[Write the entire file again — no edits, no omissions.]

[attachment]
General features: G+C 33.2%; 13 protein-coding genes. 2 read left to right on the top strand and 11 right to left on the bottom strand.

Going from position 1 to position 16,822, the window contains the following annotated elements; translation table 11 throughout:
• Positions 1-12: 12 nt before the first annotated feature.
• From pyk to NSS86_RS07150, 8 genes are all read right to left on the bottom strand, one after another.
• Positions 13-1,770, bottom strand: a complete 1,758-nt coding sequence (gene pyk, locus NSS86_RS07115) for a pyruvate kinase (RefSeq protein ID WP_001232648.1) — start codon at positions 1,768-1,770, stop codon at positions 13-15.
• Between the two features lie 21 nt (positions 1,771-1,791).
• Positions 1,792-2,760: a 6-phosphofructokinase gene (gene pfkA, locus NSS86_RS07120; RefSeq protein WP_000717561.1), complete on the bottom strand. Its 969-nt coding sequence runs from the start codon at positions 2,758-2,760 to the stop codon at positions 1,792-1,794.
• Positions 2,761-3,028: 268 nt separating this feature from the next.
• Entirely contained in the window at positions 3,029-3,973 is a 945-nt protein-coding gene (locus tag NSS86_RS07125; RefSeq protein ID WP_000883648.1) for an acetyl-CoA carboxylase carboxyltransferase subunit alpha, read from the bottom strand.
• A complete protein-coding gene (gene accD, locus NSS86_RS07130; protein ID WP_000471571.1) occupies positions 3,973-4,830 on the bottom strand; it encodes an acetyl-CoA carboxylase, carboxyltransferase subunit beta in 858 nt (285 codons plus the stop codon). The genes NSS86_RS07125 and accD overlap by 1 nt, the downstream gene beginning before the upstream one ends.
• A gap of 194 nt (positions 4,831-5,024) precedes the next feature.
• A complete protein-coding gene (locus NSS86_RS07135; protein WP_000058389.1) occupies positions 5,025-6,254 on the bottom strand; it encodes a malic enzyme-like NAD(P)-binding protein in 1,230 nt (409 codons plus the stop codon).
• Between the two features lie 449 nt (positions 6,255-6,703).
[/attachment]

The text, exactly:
General features: G+C 33.2%; 13 protein-coding genes. 2 read left to right on the top strand and 11 right to left on the bottom strand.

Going from position 1 to position 16,822, the window contains the following annotated elements; translation table 11 throughout:
• Positions 1-12: 12 nt before the first annotated feature.
• From pyk to NSS86_RS07150, 8 genes are all read right to left on the bottom strand, one after another.
• Positions 13-1,770, bottom strand: a complete 1,758-nt coding sequence (gene pyk, locus NSS86_RS07115) for a pyruvate kinase (RefSeq protein ID WP_001232648.1) — start codon at positions 1,768-1,770, stop codon at positions 13-15.
• Between the two features lie 21 nt (positions 1,771-1,791).
• Positions 1,792-2,760: a 6-phosphofructokinase gene (gene pfkA, locus NSS86_RS07120; RefSeq protein WP_000717561.1), complete on the bottom strand. Its 969-nt coding sequence runs from the start codon at positions 2,758-2,760 to the stop codon at positions 1,792-1,794.
• Positions 2,761-3,028: 268 nt separating this feature from the next.
• Entirely contained in the window at positions 3,029-3,973 is a 945-nt protein-coding gene (locus tag NSS86_RS07125; RefSeq protein ID WP_000883648.1) for an acetyl-CoA carboxylase carboxyltransferase subunit alpha, read from the bottom strand.
• A complete protein-coding gene (gene accD, locus NSS86_RS07130; protein ID WP_000471571.1) occupies positions 3,973-4,830 on the bottom strand; it encodes an acetyl-CoA carboxylase, carboxyltransferase subunit beta in 858 nt (285 codons plus the stop codon). The genes NSS86_RS07125 and accD overlap by 1 nt, the downstream gene beginning before the upstream one ends.
• A gap of 194 nt (positions 4,831-5,024) precedes the next feature.
• A complete protein-coding gene (locus NSS86_RS07135; protein WP_000058389.1) occupies positions 5,025-6,254 on the bottom strand; it encodes a malic enzyme-like NAD(P)-binding protein in 1,230 nt (409 codons plus the stop codon).
• Between the two features lie 449 nt (positions 6,255-6,703).